April 20, 2016 at 6:05AM

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How long until the C300 MK I is superseded?

So the Canon C300 was a fantastic video camera released in 2011. Since then - there's a been a plethora of other video cameras and even a second version of it has come out. Despite this, the C300 is still a mainstay in many productions. In the rapidly changing landscape of videography, we've seen trends like the DSLR video revolution come and go. Many other things have become redundant (Letus 35mm adapters?). Despite this the C300 remains. So this begs the question - will it ever go? Will we still be using it 20 years from now? How long before the technology becomes so outdated that it's pushed under the table? Or have we reached the pinnacle of cheap - fast - good quality imaging with the Canon Color science at 4:2:2 50Mbps 1080p video?

5 Comments

This is a bit confusing. It is superseded already by the MK II for anything that isn't broadcast. You can shoot masterpieces with deprecated technology, but is it worth bothering?
And then there is 4K which will likely be required for broadcast in a few years.

April 20, 2016 at 8:38AM

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Ezi Seel
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If you read Phil Holland's NAB 2016 summary (http://www.reduser.net/forum/showthread.php?144299-Phil-s-NAB-Journal-2016) it's pretty clear than 4K is the new HD. And 8K is proving to be very challenging for RED (who do have cameras in the wild, but very few), Canon (whose 8K prototypes are still monsters), SONY, and ARRI. Phil also notes that 3D is basically dead as a narrative format (though may live on in VR applications). So not every possible technical innovation is guaranteed to be the new normal.

I suspect that in 10 years, 4K will (continue to) be the (new) standard, 8K will be the premium format, 3D will still be dead or dying, and that the exciting new direction will be light field cameras. In 20 years, who knows? What I do know is that the digital technology I bought 20 years ago is not worth booting up, so I wouldn't hold my breath that some camera technology from today will still be all that exciting 20 years from now. But good lenses? Probably still interesting in 2036, 2056, and beyond.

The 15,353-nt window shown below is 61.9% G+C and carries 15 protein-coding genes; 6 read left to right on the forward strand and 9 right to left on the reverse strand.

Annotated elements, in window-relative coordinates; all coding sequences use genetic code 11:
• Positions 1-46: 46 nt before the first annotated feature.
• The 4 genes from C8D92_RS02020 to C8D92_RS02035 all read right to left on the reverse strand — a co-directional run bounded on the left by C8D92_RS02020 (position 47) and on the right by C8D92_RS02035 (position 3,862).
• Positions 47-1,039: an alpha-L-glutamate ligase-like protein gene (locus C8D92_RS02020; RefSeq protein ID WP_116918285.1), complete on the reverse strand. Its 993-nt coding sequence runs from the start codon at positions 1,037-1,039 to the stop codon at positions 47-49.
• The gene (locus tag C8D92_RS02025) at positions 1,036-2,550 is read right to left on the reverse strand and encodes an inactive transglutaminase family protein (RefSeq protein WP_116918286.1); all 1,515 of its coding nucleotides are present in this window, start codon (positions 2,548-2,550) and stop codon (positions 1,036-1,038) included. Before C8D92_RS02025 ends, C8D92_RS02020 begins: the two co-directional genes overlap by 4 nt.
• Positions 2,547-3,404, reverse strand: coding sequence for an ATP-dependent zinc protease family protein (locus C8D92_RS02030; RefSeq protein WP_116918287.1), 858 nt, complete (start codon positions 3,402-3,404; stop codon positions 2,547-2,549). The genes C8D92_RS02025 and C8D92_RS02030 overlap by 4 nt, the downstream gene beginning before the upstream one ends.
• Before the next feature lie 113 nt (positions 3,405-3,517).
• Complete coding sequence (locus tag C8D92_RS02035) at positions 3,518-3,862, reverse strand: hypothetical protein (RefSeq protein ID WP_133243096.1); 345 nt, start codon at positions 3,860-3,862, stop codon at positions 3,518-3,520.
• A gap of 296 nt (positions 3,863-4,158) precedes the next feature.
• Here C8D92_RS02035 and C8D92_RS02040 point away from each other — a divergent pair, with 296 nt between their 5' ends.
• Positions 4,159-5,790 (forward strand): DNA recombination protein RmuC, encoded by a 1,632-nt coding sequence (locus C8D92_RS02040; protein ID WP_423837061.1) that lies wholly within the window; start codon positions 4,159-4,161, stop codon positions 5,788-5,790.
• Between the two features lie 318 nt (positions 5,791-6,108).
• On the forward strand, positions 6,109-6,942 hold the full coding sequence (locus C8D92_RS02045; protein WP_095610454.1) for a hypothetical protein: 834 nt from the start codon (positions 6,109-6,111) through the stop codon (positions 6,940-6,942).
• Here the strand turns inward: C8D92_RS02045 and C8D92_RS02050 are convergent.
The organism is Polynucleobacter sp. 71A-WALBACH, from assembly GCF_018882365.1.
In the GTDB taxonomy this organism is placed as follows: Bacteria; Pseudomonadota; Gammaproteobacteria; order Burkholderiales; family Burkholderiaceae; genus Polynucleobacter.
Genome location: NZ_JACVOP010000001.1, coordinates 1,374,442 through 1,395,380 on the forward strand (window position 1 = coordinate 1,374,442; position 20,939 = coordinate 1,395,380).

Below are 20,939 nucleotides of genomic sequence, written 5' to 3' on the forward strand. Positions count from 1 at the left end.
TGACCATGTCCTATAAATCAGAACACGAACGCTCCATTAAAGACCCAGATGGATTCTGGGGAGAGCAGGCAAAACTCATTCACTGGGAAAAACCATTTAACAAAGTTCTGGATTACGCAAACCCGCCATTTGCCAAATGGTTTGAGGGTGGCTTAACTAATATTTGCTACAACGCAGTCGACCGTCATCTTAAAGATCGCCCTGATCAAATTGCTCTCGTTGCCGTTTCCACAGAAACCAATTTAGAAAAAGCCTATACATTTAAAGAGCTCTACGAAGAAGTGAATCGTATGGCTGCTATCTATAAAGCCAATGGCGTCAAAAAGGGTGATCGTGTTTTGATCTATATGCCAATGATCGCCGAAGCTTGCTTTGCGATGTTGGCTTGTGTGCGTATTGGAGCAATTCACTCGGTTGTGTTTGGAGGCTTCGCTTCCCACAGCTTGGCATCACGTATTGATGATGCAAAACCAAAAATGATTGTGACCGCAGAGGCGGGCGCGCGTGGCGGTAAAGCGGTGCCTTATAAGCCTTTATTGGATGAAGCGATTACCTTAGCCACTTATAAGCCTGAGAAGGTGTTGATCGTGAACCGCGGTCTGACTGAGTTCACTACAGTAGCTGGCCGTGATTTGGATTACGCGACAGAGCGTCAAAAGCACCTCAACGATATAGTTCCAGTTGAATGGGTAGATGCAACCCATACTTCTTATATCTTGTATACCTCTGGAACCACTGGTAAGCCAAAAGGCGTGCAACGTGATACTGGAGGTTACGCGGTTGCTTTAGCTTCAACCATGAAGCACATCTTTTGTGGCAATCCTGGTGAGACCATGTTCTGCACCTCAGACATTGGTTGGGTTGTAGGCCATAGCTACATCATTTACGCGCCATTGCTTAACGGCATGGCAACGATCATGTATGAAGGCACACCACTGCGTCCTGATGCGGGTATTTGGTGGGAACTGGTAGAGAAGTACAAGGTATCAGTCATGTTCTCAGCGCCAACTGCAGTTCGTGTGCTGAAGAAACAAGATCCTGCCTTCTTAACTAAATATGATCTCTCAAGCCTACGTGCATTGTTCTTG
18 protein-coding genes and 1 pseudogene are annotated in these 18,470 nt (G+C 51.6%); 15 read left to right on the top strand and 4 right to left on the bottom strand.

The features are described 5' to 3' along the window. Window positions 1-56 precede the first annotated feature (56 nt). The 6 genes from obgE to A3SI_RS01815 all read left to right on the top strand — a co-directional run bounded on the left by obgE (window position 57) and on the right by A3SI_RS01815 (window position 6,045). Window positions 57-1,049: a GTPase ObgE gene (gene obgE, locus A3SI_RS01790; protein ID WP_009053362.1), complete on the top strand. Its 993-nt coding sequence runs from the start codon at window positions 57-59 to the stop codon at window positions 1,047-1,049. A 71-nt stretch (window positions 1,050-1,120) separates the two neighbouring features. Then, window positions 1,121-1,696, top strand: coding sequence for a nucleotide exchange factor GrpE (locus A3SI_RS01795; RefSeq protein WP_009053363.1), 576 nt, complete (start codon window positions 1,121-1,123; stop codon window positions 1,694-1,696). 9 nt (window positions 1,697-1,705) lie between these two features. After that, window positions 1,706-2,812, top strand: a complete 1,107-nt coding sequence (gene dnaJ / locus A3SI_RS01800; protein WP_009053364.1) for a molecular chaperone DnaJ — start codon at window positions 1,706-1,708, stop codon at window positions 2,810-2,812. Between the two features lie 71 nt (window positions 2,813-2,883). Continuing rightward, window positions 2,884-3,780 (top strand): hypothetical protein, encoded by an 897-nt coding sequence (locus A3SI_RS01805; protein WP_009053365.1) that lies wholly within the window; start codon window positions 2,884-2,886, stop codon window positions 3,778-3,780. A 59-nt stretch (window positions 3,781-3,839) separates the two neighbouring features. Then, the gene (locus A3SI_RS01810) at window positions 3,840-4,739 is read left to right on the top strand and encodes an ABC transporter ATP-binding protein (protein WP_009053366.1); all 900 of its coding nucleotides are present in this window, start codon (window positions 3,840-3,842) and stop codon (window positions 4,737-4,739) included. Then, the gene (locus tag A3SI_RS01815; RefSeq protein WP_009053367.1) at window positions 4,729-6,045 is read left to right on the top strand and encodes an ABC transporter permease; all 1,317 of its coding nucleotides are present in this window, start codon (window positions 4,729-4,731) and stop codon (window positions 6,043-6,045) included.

April 22, 2016 at 8:32AM

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3D comes and goes in waves all the time.
This latest wave, let's call it the Avatar-wave of 3D never became as mainstream as some hoped. It was the 3rd, 4th or maybe even 5th time to launch 3D as a serious format. But still: Star Wars VII was really cool in 3D.
3D is now getting rare again, but I'm sure it will be the hype again one day.

And you are probably right: a lot of stereoscopic knowledge will live on in VR.

And yes: 20 years from now: almost everything we have now will look like ancient relics :-p

WalterBrokx

April 22, 2016 at 7:16PM

I really question the idea that light field cameras will be ubiquitous in the future of production. They take some big creative choices (focus + framing) out of the hands of the director and cinematographer and put them in the hands of the post-supervisor and/or studio. I'm sure that last one would love it, but I don't think directors and cinematographers will go for it. It's already enough trouble as it is, trying to make sure your vision makes it through, with our "shoot as much information as you can, craft in post" mentality.

Kenneth Merrill

April 24, 2016 at 12:07AM

In 20 years there will be hardly any C300 left that function :-p
Most electronics just die in 3 to 10 years. Especially when it gets moved around a lot.
There will always be exceptions, like the people who used the same betacam camera for over 20 years far into the HD era.

April 22, 2016 at 7:10PM

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WalterBrokx
Director, DOP, Writer, Editor, Producer
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